Saturday, December 13, 2008

Bops, tree hugging, and safe wagers

Back in July I wrote about how Apache Harmony's TreeMap implementation had been used (with modifications) to deliver improvements in Sun's SPECjbb2005 score by "a solid 3-5% depending on the platform" according to Dave who also promised that they were "making the necessary steps to give back [the] code changes to Apache Harmony"; even though they are not obliged to do so according to the Apache License.

Did you expect us to sit and wait?!

IBM has just published its latest SPECjbb2005 scores with, amongst other things, an enhanced version of TreeMap from Harmony that gives them a 10% boost, and thereby move ahead in many reporting categories. Derek has all the details, and I encourage you to read them.

It would be interesting to look back and compare the changes Sun and IBM made to Harmony's TreeMap, and merge them for the common good.

While I'm sure Dave's intentions are pure, I doubt the suits will let him contribute his changes back to Apache and all the talk of "requiring innovation sharing in the commons" only applies in one direction. In fact, I'm so sure, that if Sun do successfully contribute their TreeMap changes back to Apache Harmony I promise to give £500 of my own hard-earned money to The Woodland Trust to benefit some real trees.

Friday, December 12, 2008

Debugging mixed-language code in Apache Harmony + Eclipse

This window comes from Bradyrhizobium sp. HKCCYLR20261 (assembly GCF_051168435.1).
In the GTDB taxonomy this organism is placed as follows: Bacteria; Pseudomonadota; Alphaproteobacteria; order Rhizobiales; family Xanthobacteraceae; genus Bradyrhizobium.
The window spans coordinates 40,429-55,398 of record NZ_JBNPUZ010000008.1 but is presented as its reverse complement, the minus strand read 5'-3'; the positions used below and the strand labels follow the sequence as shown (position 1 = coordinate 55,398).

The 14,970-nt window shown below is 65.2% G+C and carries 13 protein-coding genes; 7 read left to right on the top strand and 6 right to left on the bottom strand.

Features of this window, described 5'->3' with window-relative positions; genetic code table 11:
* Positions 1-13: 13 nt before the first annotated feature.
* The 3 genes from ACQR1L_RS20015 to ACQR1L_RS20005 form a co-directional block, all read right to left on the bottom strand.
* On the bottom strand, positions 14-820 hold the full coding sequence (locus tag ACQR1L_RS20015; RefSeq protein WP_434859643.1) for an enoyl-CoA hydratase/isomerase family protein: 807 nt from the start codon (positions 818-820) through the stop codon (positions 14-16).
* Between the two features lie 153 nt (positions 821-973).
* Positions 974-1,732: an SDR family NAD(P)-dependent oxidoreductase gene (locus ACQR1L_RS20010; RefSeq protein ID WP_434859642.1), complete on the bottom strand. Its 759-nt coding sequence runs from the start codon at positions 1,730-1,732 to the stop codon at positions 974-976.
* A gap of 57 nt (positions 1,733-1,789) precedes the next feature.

I've been hacking in managed runtimes for more years than I'd care to mention, and plenty of that time has been spent in debuggers of one sort or another!

...and that's the point. Implementing a runtime requires that you have a suite of debuggers that cover the different target platform native code and the dynamic late-bound language du jour. You have to switch from Eclipse to WinDbg/gdb and back again frequently.

Intel's Software group have (for some unknown reason) been quite low key about their innovation in this space, with the development of an integrated debugger for Java and JNI environments. This advance has been enabled by the combination of support in the Eclipse Java Debug Tools and Apache Harmony runtime.

Now, as you step into a native method from Java, the Eclipse debugger shows a logical representation of the mixed Java thread / C thread stack frames and allows you to inspect variables etc. in either language. They also support the JNI methods that call back into Java so you get full roundtripping. Cool.

For most people who need to debug a system comprising Java and native code this is exactly what you want to do, and its a real time saver to be able to manage the breakpoints, variable watches and flow of control from a single IDE.

Kudos to Chris, Vasily, Gregory, Ilya, et al who made this work. Clearly people who live in the real world!

Go watch the screencast demo, download it and try it out!